Battle Of Britain (PSS) Review | Computer Gamer - Everygamegoing

Computer Gamer

Battle Of Britain
Amstrad CPC464

Published in Computer Gamer #9

Battle Of Britain

Another excellent war game from those awfully nice PSS people. Here we have a brilliant simulation of 30 days during the height of the battle of England's skies during 1940.

The game puts you in command of seventeen squadrons of the few, spread over nineteen airfields of 11 and 12 group.

The game consists of an option screen that allows you to select the various training modes, options such as action or not (more of that later), and whether you are using a green screen or a colour monitor.

Entering the campaign game (the full 30 days instead of the one day of training phases) gives you the option of speeding up the game, saving, loading, or starting the game.

When you are in the game proper, you are greeted with a map of Southern England and wales and a small chunk of northern France. On this is also marked the radar stations, major towns and cities liable to attack, and the airfields (also liable to attack).

Radar coverage is vital, as without it you cannot see the enemy until they get far too close; knocking out a radar station results in a lack of cover over a particular section of coast. Pressing R lets you see what is being covered by making that area of coastline glow.

The main user input is via the joystick, which moves a cursor (called a 'command box') around the screen, this gives information on whether a particular installation is active or not, and any status changes. Move the box onto the appropriate area and the info/status area of the screen shows the necessary information.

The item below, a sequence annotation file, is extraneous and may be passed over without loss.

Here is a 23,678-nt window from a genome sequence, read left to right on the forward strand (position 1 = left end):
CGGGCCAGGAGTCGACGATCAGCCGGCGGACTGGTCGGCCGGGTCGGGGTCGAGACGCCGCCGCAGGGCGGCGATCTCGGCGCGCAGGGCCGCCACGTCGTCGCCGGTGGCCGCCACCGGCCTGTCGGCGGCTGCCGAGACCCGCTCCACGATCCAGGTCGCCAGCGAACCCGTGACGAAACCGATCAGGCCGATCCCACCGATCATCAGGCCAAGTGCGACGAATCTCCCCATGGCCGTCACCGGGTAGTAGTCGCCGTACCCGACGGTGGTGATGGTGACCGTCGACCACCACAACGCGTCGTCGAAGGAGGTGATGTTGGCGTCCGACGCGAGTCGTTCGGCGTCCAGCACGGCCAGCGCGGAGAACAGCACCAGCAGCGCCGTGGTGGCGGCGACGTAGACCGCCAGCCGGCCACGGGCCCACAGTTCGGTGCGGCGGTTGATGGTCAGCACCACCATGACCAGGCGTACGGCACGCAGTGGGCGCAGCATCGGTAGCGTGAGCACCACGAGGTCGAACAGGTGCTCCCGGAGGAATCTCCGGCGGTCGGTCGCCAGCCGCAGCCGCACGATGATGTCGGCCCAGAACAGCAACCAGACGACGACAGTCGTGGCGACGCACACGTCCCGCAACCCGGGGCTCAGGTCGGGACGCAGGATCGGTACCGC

The bad guys are represented by small and large German insignia depicting the rough size of the formation. Accurate figures of the group (and the fighter:bomber ratio) can be found from the command box.

To stop these enemies of the free world you must scramble your Spitfires and Hurricanes and try to wipe them out.

Selecting an airfield with the cursor will show you the number of squadrons available and their status, and the status of the runway and weather. Selecting a 'ready' squadron will allow it to scramble - only one squadron can scramble at a time though, or the runway might get a bit crowded.

When a squadron is airborne it is represented by a good old British roundel; the cursor again will give you information on numbers, ammo and fuel.

You guide these planes by giving them a destination and letting them fly there, any bad guys on the way get attacked. This is where the fun starts.

If 'action' has been selected, you go into the arcade sequence when you are behind the guns of a Spitfire on the tail of a German formation. Flying towards the lower part of the formation lets you at the bombers, and the higher end is the fighters.

As you fly into the group of planes, they scatter, leaving you on the tail of one of them. It will then start avoiding action, and you should try and follow it to blast it from existence. However, it will not attempt to shoot back at you which is a bit of a disappointment.

This section directly affects that squadron's performance, so don't select this option unless you are fairly good.

When the enemy attack a ground target, there is also an action sequence, where you man an anti-aircraft gun. This is not nearly so good, as the control of the gun is not very well implemented and everything happens too fast to achieve anything useful.

At the end of the day you get forty new planes and pilots to allocate as you wish to squadrons that may be under strength.

Overall, one of the most playable wargames that I have ever played; simple to learn and extremely challenging. The gameplay is very well thought out.